Government Commercial Organisation Update (Part 2)

Yesterday we featured my conversation with Jim Carter about the commercial skills and talent development programme that has been running in the Cabinet Office for over a year now. That is a key element in the strategy of government’s Chief Commercial Officer Gareth Rhys Williams, who aims to make the Government Commercial Organisation (GCO) “the best procurement / commercial function in the UK”.

We wrote mainly about the senior staff assessment process that has been running, but perhaps the most interesting part of our conversation was around the other aspects of the programme outside those assessment centres.

The formal development sessions introduced by Cabinet Office include a leadership event, which Korn Ferry has helped to develop. Carter is also bringing in interesting speakers for GCO workshops, including leading CPOs from the private sector. “We have to do this if we seriously want to be the best, as Gareth has targeted”.

Coaching and mentoring networks are being developed, with senior staff matched to internal or external mentors. There is also a focus on collaboration, with a knowledge hub in its early stages, and “red team” reviews where a number of GCO members form different organisations come together to consider a real specific challenge facing one organisation. That’s a great idea – how many of the public procurement disasters we have seen would have been avoided if a couple of other experienced procurement leaders and peers had taken a look at the plans and been able to say “er, hang on a minute…that’s not going to work!”

How do we measure whether this multi-million-pound programme is paying off? Carter gives a couple of examples where GCO staff have contributed to improved contracts or contracting – “everything is aimed at supporting the departments”. But it’s not easy, and the lead-times are lengthy. The events behind the nuclear de-commissioning fiasco we’re covered extensively happened in 2012-14, so we won’t be sure that public procurement is delivering better contracts and services for some time to come.

Key measures though are how senior stakeholders feel about the commercial skills they can access via the GCO – and Carter is keen to stress that this is “all about supporting the departments in meeting their objectives and policy goals” (which explains why GCO is being very consultative about staff moves, allocation of people and so on). Are senior stakeholders being surveyed? The perception of key suppliers is also important; they should notice a difference if GCO succeeds. Carter intimates that some data in that area is being collected. He acknowledges that the real test is internal “customers”, suppliers and staff all perceiving real progress; as well as external validation (perhaps a CIPS SM Award or two at some point!).

There is potential for expanding the programme in three areas: to contract managers outside the wider Government Commercial Function, to arms’ length bodies, and going deeper into departments’ commercial teams. Discussions have started with the police sector and some ALBs; again, many of the big procurement problem areas in recent years have been outside central government, so that is to be welcomed.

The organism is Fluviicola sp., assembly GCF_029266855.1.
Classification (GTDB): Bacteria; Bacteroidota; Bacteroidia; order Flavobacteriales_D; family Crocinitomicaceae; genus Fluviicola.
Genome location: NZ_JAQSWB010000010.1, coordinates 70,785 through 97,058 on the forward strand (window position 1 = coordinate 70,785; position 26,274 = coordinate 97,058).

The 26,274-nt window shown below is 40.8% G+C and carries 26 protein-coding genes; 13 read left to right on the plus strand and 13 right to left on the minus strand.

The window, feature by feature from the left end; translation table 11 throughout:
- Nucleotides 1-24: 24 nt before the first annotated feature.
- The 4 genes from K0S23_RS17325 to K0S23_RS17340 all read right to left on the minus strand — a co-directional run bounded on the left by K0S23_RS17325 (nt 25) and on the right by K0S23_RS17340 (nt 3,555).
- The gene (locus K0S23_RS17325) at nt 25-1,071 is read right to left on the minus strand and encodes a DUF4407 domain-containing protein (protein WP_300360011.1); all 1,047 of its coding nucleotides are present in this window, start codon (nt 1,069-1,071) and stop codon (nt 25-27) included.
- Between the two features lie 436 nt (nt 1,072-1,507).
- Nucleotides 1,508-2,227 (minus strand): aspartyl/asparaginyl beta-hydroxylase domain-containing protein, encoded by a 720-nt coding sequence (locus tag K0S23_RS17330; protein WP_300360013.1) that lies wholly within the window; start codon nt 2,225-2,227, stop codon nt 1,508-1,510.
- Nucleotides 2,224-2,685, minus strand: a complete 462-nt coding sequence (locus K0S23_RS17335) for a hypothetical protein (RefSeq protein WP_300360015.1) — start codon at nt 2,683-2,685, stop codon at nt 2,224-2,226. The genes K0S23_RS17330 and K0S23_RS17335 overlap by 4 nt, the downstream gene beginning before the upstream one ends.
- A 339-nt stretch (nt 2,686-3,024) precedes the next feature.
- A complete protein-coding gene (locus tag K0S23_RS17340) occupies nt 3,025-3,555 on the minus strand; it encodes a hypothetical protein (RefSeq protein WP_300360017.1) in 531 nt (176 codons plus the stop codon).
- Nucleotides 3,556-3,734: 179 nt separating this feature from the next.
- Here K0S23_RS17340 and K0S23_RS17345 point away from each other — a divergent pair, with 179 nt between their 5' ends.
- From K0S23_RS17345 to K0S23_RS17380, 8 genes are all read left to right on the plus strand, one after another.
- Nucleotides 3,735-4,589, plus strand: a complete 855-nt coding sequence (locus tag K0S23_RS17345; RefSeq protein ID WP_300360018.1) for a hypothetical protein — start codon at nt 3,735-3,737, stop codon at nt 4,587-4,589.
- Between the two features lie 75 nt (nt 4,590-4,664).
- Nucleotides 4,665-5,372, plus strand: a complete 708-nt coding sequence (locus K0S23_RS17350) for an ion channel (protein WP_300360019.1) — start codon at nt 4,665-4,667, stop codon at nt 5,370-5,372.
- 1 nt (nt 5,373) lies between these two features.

It is good to see so much effort being put into improving commercial performance, and all of us in the business would support that. It is also good to see people with Carter’s background and capability involved. We can’t comment on how robust and appropriate the assessment centres are as we haven’t seen the detail (perhaps I should apply for a job …) but the focus on identifying development needs and supporting staff through their resulting programmes is admirable.

Two suggestions for the team. We would like to see more done quickly on the measurement front. Ideally there would have been baselining right at the beginning of the programme, but if that did happen, GCO is keeping quiet about it! But customer and supplier satisfaction could be measured now to assess progress in a couple of years’ time. And while the programme is inviting in external speakers, as we mentioned earlier, we would suggest GCO could be more open to expert input.

If Rhys Williams really wants to be leading edge, he could be looking at bringing the deep experts in our field into the programme in some way. Is he talking to Future Purchasing about category management? To Andrew Cox about power in the supply chain? To Messrs Breault and Rashid about transformation? And so on …

Anyway, we will keep in touch with the programme and wish Carter and the team well on their voyage towards public procurement excellence.

First Voice

  1. Former Candidate:

    It’s a horrible experience for external candidates.

    You’re expected to take an entire day off work and then perform as if you were in a play in front of observers. You’re put in a room with strangers and expected to figure out how to solve – as a group – problems you may never have come across before.

    Then you have to wait for feedback… and then you still have other interviews to manage. The whole process takes far too long and is insensitive to candidate’s needs. I’d even say arrogant when it comes to allocation of one’s time. The post-day-out survey responses should be taken with a ton of salt – because people are genuinely fearful they won’t get the job if they give accurate feedback.

    This is NOT a way to attract talent into the sector, and since this is what – the 3rd time since government started this? Procurement Capability Reviews anyone? it’s only a matter of time before it, too, fails. Good riddance.

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